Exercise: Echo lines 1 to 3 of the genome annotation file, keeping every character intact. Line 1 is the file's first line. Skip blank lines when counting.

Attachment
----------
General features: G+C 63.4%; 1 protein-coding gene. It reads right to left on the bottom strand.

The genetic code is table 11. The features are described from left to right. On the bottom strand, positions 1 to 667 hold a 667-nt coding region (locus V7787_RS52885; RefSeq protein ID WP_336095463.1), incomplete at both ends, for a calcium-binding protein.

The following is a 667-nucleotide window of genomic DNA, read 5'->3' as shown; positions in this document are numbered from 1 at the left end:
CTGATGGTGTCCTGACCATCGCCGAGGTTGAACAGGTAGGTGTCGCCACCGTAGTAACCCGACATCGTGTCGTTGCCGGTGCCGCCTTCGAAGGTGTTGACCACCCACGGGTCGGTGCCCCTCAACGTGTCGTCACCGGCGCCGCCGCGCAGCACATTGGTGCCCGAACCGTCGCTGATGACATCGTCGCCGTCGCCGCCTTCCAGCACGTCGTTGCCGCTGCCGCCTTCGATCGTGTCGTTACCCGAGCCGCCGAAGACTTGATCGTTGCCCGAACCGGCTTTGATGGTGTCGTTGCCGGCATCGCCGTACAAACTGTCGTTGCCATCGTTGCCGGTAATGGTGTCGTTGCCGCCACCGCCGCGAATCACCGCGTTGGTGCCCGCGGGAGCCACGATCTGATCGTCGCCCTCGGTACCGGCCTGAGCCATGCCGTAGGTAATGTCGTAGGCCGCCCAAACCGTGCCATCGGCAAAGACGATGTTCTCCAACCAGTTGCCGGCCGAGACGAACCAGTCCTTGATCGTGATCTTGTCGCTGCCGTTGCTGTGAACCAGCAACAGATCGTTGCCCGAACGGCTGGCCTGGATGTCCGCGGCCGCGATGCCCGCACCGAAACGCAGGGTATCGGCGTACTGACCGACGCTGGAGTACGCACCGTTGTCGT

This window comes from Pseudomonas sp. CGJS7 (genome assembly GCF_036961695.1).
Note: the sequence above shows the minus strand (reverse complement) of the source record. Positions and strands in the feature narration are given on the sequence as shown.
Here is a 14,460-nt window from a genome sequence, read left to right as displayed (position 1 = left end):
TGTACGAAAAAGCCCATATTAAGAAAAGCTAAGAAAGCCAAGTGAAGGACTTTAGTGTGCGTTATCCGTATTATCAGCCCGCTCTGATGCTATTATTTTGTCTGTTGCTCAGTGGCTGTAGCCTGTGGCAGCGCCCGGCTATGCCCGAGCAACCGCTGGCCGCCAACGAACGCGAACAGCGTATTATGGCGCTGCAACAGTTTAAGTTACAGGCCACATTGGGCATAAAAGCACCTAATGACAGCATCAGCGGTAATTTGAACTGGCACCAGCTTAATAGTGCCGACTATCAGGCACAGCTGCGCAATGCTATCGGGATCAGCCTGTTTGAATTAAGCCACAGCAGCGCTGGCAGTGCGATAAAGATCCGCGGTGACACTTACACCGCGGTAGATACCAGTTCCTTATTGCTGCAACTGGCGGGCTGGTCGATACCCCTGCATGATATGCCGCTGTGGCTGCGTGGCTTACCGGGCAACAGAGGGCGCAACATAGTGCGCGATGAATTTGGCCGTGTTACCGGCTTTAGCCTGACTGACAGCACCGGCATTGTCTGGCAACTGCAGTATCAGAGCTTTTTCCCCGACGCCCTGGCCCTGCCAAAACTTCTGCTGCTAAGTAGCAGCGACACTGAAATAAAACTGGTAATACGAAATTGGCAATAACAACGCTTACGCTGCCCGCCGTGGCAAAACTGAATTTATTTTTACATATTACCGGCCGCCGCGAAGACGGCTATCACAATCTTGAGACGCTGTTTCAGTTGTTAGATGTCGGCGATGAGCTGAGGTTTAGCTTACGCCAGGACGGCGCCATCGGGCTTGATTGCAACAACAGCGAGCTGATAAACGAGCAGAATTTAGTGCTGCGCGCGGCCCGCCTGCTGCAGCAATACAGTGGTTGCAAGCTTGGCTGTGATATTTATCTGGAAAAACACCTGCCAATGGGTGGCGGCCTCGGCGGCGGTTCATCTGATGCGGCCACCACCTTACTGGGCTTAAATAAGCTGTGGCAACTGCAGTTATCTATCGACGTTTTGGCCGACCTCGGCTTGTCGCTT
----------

General features: G+C 63.4%; 1 protein-coding gene. It reads right to left on the bottom strand.

The genetic code is table 11. The features are described from left to right. On the bottom strand, positions 1 to 667 hold a 667-nt coding region (locus V7787_RS52885; RefSeq protein ID WP_336095463.1), incomplete at both ends, for a calcium-binding protein.

The following is a 667-nucleotide window of genomic DNA, read 5'->3' as shown; positions in this document are numbered from 1 at the left end: